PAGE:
There were also time-honoured distress signals: the Red Ensign, a red flag with the Union Jack in one corner, identifying the British merchant fleet, was flown upside down on a halyard at the stern to signal distress. Two ships in distress were forced to fly the signal in 1849. First, the 460-ton barque Atlantic left Liverpool in January bound for New Orleans with more than 300 Irish emigrants. On their second day at sea they were hit by severe gales which blew the ship miles off course and ripped the sails to shreds as the captain, William Rose, tried to maintain some sort of headway. Rose plotted a course to take his ship north around Ireland, into the ocean, heading much further north than was ideal, especially for such a southerly destination, but the fierce south westerly winds gave him no choice. With such little canvas left, the Atlantic drifted towards the Pladda Lighthouse, positioned to warn ships to keep clear. The west coast of Scotland is wild but luckily the Atlantic was in the vicinity of the mouth of the Clyde, leading up to the docks at Glasgow where the steam-tug Conqueror circled, waiting to tow ships into port. The Conqueror’s captain spotted the upside-down ensign flying from the Atlantic and on closer inspection saw the tangled mass of spars where the sails had been attached and the battered state of the ship. The master of the tug exchanged signals with his opposite number on the Atlantic and both agreed that the sea was too rough and the weather too unpredictable to attempt any transfer of passengers. With the Conqueror steaming close by, Captain Rose headed slowly towards the nearest harbour at Ardrossan. The few sails remaining allowed him little opportunity to manoeuvre and as they sailed over the bar, with the harbour in sight, the barque went aground and stuck fast in the sand. To add to their problems the ship started to leak; now there was no choice but to abandon ship. By using the long-boat, the passengers were ferried in small batches to the tug. The Atlantic was fortunate both in being so close to land when disaster struck, and in being sighted within three days by a steam vessel, powered independently of the prevailing winds.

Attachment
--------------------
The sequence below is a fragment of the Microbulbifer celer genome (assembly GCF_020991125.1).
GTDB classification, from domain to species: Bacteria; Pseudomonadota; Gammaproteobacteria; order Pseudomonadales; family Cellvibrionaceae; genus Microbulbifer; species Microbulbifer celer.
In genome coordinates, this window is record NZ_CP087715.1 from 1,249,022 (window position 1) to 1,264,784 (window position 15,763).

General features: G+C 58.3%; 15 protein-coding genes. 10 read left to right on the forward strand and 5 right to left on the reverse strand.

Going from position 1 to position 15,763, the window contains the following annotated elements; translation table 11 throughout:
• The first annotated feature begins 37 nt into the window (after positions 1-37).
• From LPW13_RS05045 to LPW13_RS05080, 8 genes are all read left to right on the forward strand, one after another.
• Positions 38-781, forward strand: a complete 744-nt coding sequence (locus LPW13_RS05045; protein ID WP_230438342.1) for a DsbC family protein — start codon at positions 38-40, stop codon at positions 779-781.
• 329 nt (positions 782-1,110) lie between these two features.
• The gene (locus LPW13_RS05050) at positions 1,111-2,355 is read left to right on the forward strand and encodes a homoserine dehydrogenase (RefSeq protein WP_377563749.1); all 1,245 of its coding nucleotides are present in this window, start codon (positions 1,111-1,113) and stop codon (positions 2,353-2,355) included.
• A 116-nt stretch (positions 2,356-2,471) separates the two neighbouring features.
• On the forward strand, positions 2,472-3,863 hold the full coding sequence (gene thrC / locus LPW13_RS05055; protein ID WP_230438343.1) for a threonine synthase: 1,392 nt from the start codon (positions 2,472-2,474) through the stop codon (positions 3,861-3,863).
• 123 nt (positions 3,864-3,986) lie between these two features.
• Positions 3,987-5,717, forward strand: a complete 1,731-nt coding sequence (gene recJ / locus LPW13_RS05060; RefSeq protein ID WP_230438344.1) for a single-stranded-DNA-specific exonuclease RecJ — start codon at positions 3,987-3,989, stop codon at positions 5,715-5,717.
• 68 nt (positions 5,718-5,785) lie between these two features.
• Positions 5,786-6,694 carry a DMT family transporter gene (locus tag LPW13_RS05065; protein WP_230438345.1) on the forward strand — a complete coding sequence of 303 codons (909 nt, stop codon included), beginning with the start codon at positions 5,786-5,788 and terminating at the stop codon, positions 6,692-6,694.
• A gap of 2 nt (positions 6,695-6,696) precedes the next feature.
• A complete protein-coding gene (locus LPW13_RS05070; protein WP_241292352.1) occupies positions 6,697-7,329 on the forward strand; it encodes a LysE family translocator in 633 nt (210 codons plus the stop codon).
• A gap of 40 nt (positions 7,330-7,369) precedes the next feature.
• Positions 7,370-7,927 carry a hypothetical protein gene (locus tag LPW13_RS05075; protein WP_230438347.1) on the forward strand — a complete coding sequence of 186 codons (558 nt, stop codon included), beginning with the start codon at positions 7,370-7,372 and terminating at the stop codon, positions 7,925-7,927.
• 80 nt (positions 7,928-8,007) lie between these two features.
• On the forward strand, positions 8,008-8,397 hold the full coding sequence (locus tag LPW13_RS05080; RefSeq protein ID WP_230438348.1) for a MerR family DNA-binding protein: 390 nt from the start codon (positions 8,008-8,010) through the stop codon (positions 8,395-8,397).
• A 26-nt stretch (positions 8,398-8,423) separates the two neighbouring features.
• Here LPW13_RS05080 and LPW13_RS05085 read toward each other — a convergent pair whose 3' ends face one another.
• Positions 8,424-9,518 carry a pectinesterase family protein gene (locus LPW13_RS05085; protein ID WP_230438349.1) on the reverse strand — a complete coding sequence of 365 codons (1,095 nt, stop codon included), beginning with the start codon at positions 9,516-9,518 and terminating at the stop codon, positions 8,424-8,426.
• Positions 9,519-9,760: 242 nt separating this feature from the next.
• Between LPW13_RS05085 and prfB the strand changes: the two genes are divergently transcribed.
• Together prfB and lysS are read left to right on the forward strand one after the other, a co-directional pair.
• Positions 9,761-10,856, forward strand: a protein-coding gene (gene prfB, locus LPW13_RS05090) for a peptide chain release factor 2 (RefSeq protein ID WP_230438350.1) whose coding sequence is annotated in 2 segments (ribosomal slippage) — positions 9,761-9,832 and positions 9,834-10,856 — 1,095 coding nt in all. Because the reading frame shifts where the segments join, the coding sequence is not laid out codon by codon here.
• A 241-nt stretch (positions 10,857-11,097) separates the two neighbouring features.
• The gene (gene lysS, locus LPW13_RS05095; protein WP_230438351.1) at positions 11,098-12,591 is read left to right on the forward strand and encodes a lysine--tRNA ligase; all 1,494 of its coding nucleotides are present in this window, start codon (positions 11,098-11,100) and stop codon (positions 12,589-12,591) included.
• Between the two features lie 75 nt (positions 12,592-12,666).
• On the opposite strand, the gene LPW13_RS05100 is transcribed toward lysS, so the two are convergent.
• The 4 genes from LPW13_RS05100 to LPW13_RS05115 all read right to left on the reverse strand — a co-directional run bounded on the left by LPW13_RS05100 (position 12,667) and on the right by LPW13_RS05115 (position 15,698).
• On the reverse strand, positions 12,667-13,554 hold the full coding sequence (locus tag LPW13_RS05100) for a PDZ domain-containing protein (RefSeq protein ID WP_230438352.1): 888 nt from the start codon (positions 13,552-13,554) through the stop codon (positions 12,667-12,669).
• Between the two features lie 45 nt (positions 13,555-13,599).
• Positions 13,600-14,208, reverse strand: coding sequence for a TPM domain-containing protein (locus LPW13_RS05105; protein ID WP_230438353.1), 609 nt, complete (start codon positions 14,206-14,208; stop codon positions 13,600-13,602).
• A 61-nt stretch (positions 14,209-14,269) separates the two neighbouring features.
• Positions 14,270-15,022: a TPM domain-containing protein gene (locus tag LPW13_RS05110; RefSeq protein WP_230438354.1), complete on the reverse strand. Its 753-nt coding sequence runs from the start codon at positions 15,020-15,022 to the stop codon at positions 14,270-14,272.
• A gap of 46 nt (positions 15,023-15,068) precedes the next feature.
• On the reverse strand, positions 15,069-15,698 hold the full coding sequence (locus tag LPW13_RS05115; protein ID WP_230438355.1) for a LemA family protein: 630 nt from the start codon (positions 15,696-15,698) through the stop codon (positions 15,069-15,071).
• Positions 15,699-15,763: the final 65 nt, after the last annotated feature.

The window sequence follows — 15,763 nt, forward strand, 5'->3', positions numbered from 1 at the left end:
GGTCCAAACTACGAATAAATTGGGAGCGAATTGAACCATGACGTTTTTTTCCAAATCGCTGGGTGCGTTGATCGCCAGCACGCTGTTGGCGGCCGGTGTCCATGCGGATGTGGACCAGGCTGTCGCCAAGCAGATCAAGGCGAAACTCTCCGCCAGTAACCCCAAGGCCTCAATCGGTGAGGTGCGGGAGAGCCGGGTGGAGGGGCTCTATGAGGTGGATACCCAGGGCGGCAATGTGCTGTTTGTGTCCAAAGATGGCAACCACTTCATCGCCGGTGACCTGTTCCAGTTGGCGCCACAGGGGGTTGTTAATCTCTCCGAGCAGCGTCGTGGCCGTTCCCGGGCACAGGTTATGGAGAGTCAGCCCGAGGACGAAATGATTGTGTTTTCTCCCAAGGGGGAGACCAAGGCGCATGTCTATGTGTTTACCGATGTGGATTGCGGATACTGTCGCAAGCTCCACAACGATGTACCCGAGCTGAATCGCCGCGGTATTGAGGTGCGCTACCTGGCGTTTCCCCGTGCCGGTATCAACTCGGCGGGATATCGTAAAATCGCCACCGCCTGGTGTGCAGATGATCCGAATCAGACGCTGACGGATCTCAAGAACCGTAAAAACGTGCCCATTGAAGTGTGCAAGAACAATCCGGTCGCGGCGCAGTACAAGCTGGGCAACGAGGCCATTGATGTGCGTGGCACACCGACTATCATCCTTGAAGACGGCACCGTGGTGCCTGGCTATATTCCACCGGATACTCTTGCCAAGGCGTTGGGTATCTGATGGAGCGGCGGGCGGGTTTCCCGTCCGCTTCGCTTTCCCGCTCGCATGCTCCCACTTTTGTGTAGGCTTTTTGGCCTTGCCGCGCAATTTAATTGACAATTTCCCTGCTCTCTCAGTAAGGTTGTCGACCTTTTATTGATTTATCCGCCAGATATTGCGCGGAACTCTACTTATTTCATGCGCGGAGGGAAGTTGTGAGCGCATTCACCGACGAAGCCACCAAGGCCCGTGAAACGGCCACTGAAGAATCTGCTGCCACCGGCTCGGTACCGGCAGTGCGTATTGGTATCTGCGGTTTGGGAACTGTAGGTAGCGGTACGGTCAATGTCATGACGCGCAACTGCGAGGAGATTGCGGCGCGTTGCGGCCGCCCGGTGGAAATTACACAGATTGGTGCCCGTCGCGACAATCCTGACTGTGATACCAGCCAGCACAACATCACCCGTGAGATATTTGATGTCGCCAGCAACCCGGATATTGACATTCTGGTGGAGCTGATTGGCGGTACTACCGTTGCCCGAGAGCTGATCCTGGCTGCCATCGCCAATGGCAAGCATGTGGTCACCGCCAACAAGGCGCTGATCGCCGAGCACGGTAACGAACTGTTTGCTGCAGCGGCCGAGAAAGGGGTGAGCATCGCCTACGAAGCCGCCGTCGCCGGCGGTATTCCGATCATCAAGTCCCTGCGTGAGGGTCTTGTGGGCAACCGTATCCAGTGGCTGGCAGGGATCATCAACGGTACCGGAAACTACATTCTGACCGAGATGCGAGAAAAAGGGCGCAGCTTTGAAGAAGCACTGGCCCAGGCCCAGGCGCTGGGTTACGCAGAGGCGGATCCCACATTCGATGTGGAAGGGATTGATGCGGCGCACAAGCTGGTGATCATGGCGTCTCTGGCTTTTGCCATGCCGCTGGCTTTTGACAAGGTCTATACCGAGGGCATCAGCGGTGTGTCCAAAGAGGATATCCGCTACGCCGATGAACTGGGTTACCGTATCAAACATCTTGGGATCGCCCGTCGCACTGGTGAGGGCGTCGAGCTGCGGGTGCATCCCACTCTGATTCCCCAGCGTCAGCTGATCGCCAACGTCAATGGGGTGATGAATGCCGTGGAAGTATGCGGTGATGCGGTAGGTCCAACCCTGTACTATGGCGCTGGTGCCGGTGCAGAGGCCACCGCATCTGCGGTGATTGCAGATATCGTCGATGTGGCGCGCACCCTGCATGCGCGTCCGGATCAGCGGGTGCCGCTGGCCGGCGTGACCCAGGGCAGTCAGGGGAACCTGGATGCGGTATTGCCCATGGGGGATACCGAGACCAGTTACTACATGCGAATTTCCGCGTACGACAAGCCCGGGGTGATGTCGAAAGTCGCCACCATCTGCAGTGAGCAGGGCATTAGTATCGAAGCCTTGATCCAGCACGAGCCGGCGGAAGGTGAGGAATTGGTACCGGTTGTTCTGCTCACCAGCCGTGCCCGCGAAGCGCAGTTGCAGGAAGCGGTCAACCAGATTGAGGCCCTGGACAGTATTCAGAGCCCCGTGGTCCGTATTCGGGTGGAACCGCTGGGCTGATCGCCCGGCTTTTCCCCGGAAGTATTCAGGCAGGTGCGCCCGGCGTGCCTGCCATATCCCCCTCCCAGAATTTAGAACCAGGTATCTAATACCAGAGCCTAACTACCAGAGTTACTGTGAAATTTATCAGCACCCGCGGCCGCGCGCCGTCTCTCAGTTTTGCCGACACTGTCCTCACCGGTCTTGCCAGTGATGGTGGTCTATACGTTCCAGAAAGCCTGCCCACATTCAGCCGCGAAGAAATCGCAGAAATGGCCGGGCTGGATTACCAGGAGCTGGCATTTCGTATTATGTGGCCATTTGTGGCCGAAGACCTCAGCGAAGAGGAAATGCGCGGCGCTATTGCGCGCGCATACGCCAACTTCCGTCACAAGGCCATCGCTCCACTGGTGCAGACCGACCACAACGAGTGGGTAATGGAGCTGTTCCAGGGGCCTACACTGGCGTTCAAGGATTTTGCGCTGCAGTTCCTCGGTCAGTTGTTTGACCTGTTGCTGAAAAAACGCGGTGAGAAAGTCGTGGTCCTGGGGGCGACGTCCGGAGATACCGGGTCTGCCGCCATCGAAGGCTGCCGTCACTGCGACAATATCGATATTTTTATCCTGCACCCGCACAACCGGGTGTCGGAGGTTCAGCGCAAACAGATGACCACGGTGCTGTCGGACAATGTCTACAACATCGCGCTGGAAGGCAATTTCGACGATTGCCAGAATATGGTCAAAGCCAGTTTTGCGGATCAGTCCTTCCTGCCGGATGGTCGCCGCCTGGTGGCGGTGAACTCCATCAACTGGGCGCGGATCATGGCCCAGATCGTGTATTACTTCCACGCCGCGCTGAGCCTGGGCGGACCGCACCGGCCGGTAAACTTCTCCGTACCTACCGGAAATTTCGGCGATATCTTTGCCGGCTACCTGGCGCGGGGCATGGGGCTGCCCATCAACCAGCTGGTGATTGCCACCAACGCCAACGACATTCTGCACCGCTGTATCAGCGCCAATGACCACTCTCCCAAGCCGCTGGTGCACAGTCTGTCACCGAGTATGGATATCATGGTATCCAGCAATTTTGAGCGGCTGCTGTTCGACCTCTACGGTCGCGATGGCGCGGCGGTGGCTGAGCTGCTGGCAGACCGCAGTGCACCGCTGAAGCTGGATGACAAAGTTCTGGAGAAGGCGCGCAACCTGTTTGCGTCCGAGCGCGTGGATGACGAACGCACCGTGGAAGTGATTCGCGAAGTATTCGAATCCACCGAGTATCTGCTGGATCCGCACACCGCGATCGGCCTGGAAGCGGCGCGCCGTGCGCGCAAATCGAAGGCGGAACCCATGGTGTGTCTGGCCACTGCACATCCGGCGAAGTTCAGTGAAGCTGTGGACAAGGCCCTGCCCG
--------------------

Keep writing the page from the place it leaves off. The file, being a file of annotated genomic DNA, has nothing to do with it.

(Caleb Grimshaw Story)
By no means so fortunate was the Caleb Grimshaw (named after its owner) which left Liverpool later in the year, bound for New York with 425 passengers aboard. Misfortune fell early on in the voyage when the ship was becalmed despite the late season, but the Atlantic Ocean and its weather are fickle and often unfriendly. The ship drifted for 19 days at sea before a decent breeze blew up. Just as Captain James Hoxie set about making up for lost time, fire in the forward hold was reported. The passengers were naturally terrified, as there was not another ship nor land in sight. The ship was reasonably equipped, and its crew of 30 managed to pump water on to the seat of the blaze; but the flames were fanned by the fresh winds. While the crew battled with the fire, some passengers took matters into their own hands and lowered one of the ship’s boats but it crashed into the Water, and swamped the passengers. Twelve of them were swept away and drowned while the rest clambered back on board. On deck, the scene became chaotic. Another boat was lowered but this time by the crew, equipped with a compass, a chart and supplies of food and water. They escaped the burning ship and raised a sail to remain safely in the lea of the Caleb Grimshaw.
The fire raged all night and during the early morning another boat was lowered with the captain’s wife and daughter safely aboard, later to be joined by some of the cabin passengers. The unfortunate men, women and children in steerage had to fend for themselves. In the afternoon of the second day, when the captain himself abandoned ship, the poor emigrants felt certain they were heading for a watery grave. From his long-boat, Captain Hoxie tried to reassure them, promising to sail alongside and direct the rescue efforts from his boat. There were no more boats left aboard the ship: one was wrecked and two were at sea, attached to the mother-ship by tow-lines. The remaining crew decided to build rafts. The first raft, launched with a tow line, was quickly overloaded with 30 passengers, some of whom cast themselves adrift – never to be seen again. A salutary lesson was learned and fewer crowded onto the second raft; both rafts were kept in tow, forming a flotilla with the two boats.